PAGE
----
Everyone on planet Earth needs food to survive, but people need to eat healthy foods to thrive. Many food companies have counteracted against government-issued dietary warnings for decades. In an article by alternet.org, an email chain published by the Agriculture and Health and Human Services Department revealed several tactics that food companies used to avoid negative research about the foods they produced. The exchanged was between Michael Ernest Knowles, former vice president of Global Scientific and Regulatory Affairs at Coca-Cola, and Alex Malaspina, a former Coca-Cola executive
One tactic that food companies used is creating their own studies. In the email exchange, Knowles said: “We have to use external organizations in addition to any work we directly commission.”
By funding their own research, the food industry could downplay the effects of their food on consumers health or shift the blame to another product altogether. Their findings are often advertised to overshadow government issued research.
Here in Sacramento, there have been government efforts to help public school students avoid eating junk foods. The Sacramento City Unified School District recently passed a new “Wellness Policy” to regulate what the students eat while at school. The SCUSD Board of Trustees unanimously voted yes on the policy. The aim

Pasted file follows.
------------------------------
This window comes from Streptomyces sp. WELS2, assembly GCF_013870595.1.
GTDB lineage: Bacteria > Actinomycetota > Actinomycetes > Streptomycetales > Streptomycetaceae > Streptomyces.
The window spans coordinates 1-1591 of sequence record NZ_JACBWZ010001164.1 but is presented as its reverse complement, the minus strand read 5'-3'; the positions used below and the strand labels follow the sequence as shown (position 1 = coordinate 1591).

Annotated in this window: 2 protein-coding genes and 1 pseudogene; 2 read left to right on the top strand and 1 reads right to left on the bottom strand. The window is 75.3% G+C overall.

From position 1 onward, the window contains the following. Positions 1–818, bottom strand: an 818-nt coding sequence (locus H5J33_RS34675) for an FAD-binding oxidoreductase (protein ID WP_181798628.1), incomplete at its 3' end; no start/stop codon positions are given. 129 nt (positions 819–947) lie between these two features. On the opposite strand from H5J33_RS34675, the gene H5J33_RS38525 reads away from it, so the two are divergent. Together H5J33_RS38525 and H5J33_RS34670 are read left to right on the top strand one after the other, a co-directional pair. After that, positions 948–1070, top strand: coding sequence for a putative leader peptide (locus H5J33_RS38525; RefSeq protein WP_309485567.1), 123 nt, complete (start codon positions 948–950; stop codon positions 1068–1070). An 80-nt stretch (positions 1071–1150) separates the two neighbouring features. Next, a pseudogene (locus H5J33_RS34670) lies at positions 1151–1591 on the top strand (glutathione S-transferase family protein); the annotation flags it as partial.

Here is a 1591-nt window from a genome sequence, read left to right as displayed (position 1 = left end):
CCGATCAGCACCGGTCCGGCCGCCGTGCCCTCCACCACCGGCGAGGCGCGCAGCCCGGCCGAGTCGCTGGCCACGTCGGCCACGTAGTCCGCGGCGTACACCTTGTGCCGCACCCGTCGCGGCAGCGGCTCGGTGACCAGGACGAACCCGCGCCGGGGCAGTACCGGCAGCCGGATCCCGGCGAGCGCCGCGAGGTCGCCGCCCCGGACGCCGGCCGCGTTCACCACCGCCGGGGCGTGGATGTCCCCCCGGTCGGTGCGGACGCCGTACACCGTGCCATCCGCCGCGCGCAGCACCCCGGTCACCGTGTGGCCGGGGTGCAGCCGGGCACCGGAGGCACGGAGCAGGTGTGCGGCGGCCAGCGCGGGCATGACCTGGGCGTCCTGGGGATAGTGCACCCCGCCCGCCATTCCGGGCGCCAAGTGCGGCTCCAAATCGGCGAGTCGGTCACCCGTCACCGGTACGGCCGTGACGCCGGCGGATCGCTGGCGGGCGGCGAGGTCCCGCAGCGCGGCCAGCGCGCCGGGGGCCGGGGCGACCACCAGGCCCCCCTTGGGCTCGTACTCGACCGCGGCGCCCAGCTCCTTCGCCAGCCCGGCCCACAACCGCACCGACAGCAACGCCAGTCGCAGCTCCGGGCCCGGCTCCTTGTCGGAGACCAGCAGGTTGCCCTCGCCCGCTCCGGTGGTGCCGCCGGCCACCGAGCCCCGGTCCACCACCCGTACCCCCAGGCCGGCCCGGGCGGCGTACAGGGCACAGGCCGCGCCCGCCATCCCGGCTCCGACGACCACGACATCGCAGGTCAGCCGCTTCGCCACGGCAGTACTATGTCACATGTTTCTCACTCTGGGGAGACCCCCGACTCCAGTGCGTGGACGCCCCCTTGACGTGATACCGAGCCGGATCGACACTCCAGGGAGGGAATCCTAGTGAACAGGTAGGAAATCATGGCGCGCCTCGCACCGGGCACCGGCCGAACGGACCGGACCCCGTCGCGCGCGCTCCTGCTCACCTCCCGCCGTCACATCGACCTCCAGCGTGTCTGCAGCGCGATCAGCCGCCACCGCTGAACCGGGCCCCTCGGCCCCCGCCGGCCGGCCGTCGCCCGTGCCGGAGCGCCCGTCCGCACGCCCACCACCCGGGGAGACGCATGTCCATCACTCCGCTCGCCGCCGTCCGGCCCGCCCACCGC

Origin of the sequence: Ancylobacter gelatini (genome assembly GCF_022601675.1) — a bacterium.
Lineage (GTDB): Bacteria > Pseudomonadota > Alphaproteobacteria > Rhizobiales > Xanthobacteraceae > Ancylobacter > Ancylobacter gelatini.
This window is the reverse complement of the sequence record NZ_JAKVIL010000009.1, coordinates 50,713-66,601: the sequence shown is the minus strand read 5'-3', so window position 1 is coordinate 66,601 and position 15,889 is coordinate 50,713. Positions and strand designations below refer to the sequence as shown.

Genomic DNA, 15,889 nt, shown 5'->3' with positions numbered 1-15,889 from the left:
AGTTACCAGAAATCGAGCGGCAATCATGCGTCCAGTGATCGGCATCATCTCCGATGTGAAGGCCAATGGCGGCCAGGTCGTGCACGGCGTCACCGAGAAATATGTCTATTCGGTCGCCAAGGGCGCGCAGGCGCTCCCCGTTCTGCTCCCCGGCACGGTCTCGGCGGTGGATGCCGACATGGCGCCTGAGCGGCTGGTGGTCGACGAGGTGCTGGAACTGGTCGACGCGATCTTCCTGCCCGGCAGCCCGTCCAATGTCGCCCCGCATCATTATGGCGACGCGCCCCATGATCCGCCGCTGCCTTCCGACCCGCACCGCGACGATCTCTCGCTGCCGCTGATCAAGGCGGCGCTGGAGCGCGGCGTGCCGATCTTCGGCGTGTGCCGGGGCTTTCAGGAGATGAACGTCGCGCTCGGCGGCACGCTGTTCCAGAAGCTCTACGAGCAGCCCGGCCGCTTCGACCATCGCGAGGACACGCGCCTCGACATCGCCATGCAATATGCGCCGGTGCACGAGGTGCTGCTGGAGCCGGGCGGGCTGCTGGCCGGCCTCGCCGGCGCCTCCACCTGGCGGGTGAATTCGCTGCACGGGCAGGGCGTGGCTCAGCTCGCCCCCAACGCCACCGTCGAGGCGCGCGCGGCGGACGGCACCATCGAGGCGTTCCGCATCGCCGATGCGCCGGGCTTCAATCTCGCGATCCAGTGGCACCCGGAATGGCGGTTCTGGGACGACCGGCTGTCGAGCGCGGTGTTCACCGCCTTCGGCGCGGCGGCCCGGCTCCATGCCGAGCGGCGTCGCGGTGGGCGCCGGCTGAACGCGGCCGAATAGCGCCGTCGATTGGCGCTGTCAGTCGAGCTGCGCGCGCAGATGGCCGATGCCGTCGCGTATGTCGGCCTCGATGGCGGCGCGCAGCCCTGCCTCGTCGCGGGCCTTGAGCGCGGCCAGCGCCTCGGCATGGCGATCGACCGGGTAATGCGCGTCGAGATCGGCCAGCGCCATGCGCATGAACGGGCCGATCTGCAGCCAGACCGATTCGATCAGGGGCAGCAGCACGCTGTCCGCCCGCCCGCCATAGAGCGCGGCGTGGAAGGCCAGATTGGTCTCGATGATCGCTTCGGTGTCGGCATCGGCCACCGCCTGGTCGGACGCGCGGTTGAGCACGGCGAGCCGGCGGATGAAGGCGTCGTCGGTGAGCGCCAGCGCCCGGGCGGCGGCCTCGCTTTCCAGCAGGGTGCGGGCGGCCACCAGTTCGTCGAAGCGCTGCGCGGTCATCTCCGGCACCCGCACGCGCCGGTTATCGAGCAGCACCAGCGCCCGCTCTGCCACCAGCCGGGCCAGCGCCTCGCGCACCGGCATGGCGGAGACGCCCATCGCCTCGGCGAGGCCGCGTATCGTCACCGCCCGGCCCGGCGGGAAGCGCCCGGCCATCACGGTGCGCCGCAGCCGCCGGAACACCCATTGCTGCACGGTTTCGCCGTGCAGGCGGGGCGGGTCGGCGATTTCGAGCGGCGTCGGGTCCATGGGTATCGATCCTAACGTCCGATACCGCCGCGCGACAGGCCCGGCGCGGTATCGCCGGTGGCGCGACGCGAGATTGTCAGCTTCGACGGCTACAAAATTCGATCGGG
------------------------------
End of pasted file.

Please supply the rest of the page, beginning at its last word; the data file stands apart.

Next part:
of the policy is to help students eat healthily and to curb obesity rates.
“We passed the wellness policy 3 months ago,” said Michael Minnick, Board Member for District 4 Of the Sacramento Unified School District. “We want to make sure that, at least on the school campuses, [the students] are eating healthy. We are also currently in the process of building a new central kitchen. Since we are a farm-to-fork community, we can bring in fresh food to our students.”
The food industry is a powerful force with many resources. To help people, sometimes the government has to step and regulate what the people eat. Sometimes, business and government works together, but when they do not, it is an ongoing war for dominance.